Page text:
Nikola Tesla: el rayo de la muerte, HAARP y la energía libre e ilimitada Nunca ha sido más cierto decir que algunas personas tienen una chispa especial, un Funkelin, que en el caso de Nikola Tesla. Pareciera que Tesla nació con una conexion inalámbrica al internet cósmico, al akasha del hinduismo, la biblioteca de información del universo. Un hombre que literalmente iluminó el planeta. El ingeniero eléctrico serbio Nicola Tesla vio por primera vez la luz a la medianoche del 10 de julio de 1854, durante una tormenta eléctrica en el pueblo montañez de Smilijan, en lo que ahora es Croacia. Tesla llegó a los Estados Unidos en 1884 con solo 4 centavos en su bolsa, algunos de sus poemas y unas ilustraciones de sus diseños de máquinas voladoras. Empezó a trabajar rápidamente con Tomas Alva Edison, a quien la historia ha preferido como el padre de la electricidad, quien tiempo después embaucó a Tesla. “My wireless transmitter does not use Hertzian waves, which are a grievous myth, but sound waves in the aether”. El Duma (Parlamento ruso) hizo un reporte donde se dice:

Tesla turbine Tesla turbine The Tesla turbine is a bladeless centripetal flow turbine patented by Nikola Tesla in 1913. It is referred to as a bladeless turbine because it uses the boundary layer effect and not a fluid impinging upon the blades as in a conventional turbine. Description[edit] View of Tesla turbine "bladeless" design Tesla wrote, "This turbine is an efficient self-starting prime mover which may be operated as a steam or mixed fluid turbine at will, without changes in construction and is on this account very convenient. This turbine can also be successfully applied to condensing plants operating with high vacuum. All the plates and washers are fitted on and keyed to a sleeve threaded at the ends and equipped with nuts and collars for drawing the thick end-plates together or, if desired, the collars may be simply forced onto it and the ends upset. View of Tesla turbine system As diagrammed, a Tesla turbine installation is: An efficient Tesla turbine requires close spacing of the disks. Tesla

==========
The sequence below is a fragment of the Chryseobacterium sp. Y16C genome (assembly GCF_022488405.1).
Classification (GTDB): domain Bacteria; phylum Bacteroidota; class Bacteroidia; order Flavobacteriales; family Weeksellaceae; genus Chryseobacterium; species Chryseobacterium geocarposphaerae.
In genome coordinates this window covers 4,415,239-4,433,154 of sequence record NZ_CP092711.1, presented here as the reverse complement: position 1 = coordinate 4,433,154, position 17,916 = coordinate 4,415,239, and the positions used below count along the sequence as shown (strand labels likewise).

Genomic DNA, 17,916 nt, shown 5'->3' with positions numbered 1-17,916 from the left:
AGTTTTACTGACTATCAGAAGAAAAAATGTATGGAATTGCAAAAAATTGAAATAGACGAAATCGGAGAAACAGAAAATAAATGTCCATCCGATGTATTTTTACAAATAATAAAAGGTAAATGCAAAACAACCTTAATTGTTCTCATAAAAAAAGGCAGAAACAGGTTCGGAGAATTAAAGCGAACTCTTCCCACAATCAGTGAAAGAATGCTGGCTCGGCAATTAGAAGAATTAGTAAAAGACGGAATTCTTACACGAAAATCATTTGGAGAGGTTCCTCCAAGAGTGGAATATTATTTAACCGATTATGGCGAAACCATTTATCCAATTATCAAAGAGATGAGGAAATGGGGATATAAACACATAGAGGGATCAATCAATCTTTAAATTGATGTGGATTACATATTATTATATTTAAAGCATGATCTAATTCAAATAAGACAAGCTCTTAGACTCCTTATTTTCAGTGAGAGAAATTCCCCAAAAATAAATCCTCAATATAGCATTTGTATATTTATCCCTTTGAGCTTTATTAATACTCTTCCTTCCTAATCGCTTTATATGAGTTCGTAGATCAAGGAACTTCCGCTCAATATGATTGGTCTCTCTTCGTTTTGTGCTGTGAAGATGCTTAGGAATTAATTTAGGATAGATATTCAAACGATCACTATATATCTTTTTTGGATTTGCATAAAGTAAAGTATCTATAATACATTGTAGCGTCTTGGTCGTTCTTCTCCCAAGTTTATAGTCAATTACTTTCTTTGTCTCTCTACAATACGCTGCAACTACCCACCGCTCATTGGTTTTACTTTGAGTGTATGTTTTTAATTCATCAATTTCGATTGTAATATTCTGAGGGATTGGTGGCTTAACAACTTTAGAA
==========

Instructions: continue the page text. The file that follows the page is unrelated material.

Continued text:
Van de Graaff generator A Van de Graaff generator is an electrostatic generator which uses a moving belt to accumulate very high amounts of electrical potential on a hollow metal globe on the top of the stand. It was invented by American physicist Robert J. Van de Graaff in 1929. The potential difference achieved in modern Van de Graaff generators can reach 5 megavolts. A Van de Graaff generator operates by transferring electric charge from a moving belt to a terminal. Description[edit] Schematic view of a classical Van de Graaff-generator. 1) hollow metal sphere 2) upper electrode 3) upper roller (for example an acrylic glass) 4) side of the belt with positive charges 5) opposite side of the belt with negative charges 6) lower roller (metal) 7) lower electrode (ground) 8) spherical device with negative charges, used to discharge the main sphere 9) spark produced by the difference of potentials Another method for building Van de Graaff generators is to use the triboelectric effect. History[edit] Patents[edit]